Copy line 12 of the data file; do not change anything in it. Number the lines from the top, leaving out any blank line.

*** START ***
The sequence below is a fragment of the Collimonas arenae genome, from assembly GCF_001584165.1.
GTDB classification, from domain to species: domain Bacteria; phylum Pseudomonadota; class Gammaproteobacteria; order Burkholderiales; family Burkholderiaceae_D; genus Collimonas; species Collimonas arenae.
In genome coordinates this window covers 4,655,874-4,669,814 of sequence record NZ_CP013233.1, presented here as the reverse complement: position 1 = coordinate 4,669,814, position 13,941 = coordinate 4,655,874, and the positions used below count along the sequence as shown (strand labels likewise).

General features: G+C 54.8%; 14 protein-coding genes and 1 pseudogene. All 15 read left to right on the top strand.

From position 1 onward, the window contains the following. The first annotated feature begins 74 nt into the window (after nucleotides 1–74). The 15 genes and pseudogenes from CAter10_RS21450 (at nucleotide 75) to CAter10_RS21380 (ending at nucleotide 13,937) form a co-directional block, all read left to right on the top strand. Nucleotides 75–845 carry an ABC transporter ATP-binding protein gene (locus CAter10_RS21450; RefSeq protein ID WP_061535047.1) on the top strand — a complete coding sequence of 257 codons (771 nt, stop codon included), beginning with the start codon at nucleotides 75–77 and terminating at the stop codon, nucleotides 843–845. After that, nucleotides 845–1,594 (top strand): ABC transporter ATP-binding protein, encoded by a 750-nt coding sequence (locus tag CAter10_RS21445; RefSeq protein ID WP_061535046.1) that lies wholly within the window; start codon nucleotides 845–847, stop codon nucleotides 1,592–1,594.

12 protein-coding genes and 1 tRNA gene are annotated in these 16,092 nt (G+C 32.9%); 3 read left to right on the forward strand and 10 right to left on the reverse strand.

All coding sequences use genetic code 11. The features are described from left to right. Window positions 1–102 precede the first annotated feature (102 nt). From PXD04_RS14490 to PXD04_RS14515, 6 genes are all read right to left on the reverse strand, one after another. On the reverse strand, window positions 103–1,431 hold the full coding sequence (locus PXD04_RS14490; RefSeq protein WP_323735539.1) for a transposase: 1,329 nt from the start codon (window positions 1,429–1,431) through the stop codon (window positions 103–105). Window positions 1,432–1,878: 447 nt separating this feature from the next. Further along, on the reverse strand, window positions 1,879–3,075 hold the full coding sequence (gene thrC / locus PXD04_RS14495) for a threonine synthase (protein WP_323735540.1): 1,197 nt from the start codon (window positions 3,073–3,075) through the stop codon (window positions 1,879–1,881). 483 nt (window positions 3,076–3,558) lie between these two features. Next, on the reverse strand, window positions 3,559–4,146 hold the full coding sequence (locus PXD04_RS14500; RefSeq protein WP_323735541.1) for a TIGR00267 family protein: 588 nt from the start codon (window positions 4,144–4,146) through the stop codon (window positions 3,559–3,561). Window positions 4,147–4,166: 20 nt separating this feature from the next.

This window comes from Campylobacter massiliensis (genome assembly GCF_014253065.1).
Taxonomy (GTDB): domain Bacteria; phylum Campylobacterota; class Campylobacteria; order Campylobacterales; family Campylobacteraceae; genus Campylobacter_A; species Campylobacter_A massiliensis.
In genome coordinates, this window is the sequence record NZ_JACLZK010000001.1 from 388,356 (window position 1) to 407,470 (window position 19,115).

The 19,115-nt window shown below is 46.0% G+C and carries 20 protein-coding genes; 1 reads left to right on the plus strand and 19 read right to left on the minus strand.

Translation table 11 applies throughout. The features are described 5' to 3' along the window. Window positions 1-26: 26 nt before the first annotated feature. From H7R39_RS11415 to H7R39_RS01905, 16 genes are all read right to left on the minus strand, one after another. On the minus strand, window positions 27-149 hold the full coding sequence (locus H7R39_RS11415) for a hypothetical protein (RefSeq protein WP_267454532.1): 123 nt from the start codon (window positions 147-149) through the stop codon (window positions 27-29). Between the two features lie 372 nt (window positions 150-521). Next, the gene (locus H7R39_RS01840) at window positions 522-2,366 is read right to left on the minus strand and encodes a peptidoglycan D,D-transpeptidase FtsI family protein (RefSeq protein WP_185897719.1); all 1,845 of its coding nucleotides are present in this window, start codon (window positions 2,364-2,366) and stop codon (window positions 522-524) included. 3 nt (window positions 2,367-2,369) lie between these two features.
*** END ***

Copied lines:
Translation table 11 applies throughout. The features are described 5' to 3' along the window. Window positions 1-26: 26 nt before the first annotated feature. From H7R39_RS11415 to H7R39_RS01905, 16 genes are all read right to left on the minus strand, one after another. On the minus strand, window positions 27-149 hold the full coding sequence (locus H7R39_RS11415) for a hypothetical protein (RefSeq protein WP_267454532.1): 123 nt from the start codon (window positions 147-149) through the stop codon (window positions 27-29). Between the two features lie 372 nt (window positions 150-521). Next, the gene (locus H7R39_RS01840) at window positions 522-2,366 is read right to left on the minus strand and encodes a peptidoglycan D,D-transpeptidase FtsI family protein (RefSeq protein WP_185897719.1); all 1,845 of its coding nucleotides are present in this window, start codon (window positions 2,364-2,366) and stop codon (window positions 522-524) included. 3 nt (window positions 2,367-2,369) lie between these two features.